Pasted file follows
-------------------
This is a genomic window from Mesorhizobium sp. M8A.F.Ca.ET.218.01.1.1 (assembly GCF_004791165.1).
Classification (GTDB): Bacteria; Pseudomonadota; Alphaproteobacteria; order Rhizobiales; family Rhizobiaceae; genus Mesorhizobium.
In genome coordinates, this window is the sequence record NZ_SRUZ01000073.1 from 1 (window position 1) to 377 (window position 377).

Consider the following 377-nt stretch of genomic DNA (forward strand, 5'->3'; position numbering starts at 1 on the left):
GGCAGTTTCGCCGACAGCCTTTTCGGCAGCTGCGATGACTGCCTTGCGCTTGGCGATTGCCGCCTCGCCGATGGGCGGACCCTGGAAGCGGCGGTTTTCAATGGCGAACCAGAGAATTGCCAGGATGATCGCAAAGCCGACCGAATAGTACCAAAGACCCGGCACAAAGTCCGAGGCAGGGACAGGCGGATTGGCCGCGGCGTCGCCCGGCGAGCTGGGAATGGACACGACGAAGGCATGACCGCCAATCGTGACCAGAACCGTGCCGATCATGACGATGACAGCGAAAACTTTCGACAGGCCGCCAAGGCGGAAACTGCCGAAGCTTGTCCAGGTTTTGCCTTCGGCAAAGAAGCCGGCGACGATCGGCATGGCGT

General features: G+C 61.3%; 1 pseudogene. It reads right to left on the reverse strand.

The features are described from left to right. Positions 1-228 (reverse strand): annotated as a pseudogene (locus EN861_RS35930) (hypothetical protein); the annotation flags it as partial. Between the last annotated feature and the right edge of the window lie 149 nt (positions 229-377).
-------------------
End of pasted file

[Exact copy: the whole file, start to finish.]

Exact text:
This is a genomic window from Mesorhizobium sp. M8A.F.Ca.ET.218.01.1.1 (assembly GCF_004791165.1).
Classification (GTDB): Bacteria; Pseudomonadota; Alphaproteobacteria; order Rhizobiales; family Rhizobiaceae; genus Mesorhizobium.
In genome coordinates, this window is the sequence record NZ_SRUZ01000073.1 from 1 (window position 1) to 377 (window position 377).

Consider the following 377-nt stretch of genomic DNA (forward strand, 5'->3'; position numbering starts at 1 on the left):
GGCAGTTTCGCCGACAGCCTTTTCGGCAGCTGCGATGACTGCCTTGCGCTTGGCGATTGCCGCCTCGCCGATGGGCGGACCCTGGAAGCGGCGGTTTTCAATGGCGAACCAGAGAATTGCCAGGATGATCGCAAAGCCGACCGAATAGTACCAAAGACCCGGCACAAAGTCCGAGGCAGGGACAGGCGGATTGGCCGCGGCGTCGCCCGGCGAGCTGGGAATGGACACGACGAAGGCATGACCGCCAATCGTGACCAGAACCGTGCCGATCATGACGATGACAGCGAAAACTTTCGACAGGCCGCCAAGGCGGAAACTGCCGAAGCTTGTCCAGGTTTTGCCTTCGGCAAAGAAGCCGGCGACGATCGGCATGGCGT

General features: G+C 61.3%; 1 pseudogene. It reads right to left on the reverse strand.

The features are described from left to right. Positions 1-228 (reverse strand): annotated as a pseudogene (locus EN861_RS35930) (hypothetical protein); the annotation flags it as partial. Between the last annotated feature and the right edge of the window lie 149 nt (positions 229-377).